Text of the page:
Sydney: The Australian Olympic Committee (AOC) has called on the government to make up an A$2 billion ($1.33 billion) shortfall in sports funding over the next 10 years or risk failure at the 2032 Olympics in Brisbane.
In a speech to the National Press Club in Canberra on Monday, AOC Chief Executive Matt Carroll also called on the government to give sport its own ministry rather than remaining as “the forgotten poor cousin” in the Health Department.
“Successive sports plans over many years have not achieved their ambitions, because they have been funded to fail,” Carroll said.
“On the forward projections based on the work we have done with our 44 member sports, Australian sport will fall over a financial cliff. Sports are fighting each other for a share of a cake that keeps getting smaller.
“Our analysis shows that … there’s a $2 billion shortfall in direct funding to sports across the 10 years leading to Brisbane 2032. That’s not nearly enough to retain the current levels of sports performance, let alone to maximise the Brisbane 2032 opportunities.”
The country will also host the Commonwealth Games in Victoria in 2026, a key staging post on the path to producing the sort of medal tally expected of a host nation when the Olympics arrive Down Under for the third time.
Australia finished third behind the U.S. and the Soviet Union in the medals table when Melbourne hosted the Olympics in 1956 and fourth behind the U.S., Russia and China in 2000 when the Games were staged in Sydney.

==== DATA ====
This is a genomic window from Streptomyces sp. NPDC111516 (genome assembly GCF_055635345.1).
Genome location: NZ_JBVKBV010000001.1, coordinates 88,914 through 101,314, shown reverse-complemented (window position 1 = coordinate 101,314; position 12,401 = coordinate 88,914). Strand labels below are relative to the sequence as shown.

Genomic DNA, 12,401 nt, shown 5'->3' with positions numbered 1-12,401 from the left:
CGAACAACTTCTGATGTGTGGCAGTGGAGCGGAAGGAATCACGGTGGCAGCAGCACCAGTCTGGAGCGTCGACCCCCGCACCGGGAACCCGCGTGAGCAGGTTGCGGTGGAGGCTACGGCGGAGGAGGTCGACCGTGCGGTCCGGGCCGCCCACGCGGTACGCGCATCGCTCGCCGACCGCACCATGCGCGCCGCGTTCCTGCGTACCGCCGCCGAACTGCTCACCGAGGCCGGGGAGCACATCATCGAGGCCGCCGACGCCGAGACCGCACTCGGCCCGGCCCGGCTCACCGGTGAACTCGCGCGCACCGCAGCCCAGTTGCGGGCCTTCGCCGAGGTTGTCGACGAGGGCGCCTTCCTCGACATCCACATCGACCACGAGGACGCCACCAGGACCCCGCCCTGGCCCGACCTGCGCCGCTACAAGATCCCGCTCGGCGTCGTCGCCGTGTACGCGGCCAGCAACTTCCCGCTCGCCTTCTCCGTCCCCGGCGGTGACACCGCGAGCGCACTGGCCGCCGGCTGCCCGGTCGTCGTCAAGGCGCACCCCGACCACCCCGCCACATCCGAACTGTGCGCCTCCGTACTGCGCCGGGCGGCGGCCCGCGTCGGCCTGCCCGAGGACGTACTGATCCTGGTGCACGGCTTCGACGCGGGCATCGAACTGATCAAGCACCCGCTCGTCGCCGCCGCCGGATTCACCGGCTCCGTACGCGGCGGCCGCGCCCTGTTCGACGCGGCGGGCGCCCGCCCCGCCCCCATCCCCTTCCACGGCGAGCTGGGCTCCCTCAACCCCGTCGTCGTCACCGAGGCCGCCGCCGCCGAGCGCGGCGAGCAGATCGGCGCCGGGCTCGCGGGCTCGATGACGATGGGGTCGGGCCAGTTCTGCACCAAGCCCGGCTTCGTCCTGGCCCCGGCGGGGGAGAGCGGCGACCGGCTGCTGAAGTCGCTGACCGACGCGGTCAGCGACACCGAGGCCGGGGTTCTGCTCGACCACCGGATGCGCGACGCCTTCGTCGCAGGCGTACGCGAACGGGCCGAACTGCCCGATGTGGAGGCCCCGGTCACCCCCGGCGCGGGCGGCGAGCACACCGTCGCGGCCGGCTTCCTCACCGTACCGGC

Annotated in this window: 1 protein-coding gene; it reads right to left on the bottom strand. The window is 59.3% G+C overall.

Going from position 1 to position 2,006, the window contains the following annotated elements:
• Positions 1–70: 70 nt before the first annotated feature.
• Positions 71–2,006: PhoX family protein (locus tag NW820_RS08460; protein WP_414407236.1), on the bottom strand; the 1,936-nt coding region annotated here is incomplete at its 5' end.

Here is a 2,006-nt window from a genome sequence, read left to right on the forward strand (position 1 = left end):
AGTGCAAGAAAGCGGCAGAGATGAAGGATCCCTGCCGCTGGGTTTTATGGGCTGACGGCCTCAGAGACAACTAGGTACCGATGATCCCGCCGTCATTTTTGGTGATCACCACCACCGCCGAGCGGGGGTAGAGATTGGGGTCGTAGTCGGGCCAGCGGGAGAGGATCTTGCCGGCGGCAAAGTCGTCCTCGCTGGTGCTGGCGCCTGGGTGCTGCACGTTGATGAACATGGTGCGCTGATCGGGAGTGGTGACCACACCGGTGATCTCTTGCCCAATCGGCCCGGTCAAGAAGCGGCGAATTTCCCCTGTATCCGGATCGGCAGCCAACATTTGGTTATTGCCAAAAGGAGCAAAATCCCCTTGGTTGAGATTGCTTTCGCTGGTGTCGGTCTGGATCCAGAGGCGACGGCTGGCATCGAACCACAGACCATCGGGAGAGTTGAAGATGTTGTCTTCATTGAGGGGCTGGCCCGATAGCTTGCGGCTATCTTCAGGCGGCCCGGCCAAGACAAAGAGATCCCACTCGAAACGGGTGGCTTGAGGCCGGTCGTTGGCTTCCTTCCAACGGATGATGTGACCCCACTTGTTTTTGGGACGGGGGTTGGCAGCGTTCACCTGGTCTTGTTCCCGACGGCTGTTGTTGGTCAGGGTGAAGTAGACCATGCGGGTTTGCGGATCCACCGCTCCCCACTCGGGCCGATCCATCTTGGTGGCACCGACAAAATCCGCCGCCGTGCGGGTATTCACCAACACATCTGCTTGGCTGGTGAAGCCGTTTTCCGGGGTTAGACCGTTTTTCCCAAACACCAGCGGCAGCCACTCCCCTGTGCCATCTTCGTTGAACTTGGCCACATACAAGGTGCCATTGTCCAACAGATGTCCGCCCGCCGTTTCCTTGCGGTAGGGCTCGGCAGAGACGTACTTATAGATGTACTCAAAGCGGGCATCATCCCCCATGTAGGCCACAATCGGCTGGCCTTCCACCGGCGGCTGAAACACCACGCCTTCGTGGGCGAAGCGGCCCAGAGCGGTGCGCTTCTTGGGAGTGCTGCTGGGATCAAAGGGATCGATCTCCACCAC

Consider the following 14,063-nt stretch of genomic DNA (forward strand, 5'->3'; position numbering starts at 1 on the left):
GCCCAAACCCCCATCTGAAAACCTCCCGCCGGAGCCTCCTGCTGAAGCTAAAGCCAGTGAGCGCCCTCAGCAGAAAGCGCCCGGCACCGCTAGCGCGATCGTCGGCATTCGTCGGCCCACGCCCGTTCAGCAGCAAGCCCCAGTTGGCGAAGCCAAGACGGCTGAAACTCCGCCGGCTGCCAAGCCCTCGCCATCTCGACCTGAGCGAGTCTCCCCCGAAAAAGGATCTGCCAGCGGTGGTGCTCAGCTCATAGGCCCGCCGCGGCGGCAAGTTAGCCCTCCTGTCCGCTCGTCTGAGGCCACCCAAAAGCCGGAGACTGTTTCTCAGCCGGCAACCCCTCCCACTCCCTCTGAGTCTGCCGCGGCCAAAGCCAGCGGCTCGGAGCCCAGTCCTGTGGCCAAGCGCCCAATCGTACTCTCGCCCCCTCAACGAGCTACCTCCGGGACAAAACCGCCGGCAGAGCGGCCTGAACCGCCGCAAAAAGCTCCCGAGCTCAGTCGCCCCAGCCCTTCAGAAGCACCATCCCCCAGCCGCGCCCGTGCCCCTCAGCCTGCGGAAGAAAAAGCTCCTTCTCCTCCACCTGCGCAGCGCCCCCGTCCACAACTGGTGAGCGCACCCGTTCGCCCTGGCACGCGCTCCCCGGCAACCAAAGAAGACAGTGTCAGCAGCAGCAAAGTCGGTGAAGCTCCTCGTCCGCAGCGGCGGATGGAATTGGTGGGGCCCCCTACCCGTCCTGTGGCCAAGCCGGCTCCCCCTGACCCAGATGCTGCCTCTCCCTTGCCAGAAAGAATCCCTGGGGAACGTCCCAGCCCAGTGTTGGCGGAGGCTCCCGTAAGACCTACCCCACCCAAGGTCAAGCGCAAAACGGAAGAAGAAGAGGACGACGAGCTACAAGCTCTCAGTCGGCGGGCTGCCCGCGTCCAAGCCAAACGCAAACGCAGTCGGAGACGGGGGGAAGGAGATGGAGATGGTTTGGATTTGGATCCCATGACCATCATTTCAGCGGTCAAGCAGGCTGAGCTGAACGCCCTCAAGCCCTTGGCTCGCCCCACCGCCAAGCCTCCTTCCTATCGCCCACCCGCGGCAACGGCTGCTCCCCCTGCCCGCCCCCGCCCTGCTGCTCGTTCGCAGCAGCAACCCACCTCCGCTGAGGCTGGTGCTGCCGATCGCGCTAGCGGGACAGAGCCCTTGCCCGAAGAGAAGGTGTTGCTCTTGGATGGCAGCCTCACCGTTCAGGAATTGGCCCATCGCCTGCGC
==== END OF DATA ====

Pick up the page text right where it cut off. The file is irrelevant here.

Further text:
Carroll said a similar showing in 2032 was unlikely without a major funding boost.
“Unless this situation is rectified, Australia will be staring failure in the face at the 2026 Commonwealth Games and the Brisbane 2032 Olympic and Paralympic Games because our home teams will have been undermined by inaction,” Carroll added.
He also called for a Statement of Purpose on Sport from the government, acknowledging that sport not only wins the nation recognition at elite level but also plays a major role in combating social harms such as inactivity and obesity.
The Australian Institute of Sport, once a trailblazer in the use of sport science to improve performance, also required increased funding, Carroll said.
“To return the AIS back to its global position, the AOC calls for increased investment in the AIS so it is home to the best and brightest in the sports science, medicine, technology and data disciplines,” he said.
Carroll concluded that time was of the essence.
“The Olympic and Paralympic medals Australian athletes win are years in the making,” he said.
“There is one certainty in all of this, the Olympic flame will be lit in Brisbane on 23 July 2032 – whether we are ready or not.”
($1 = 1.5035 Australian dollars)
(Reporting by Nick Mulvenney, editing by Peter Rutherford)
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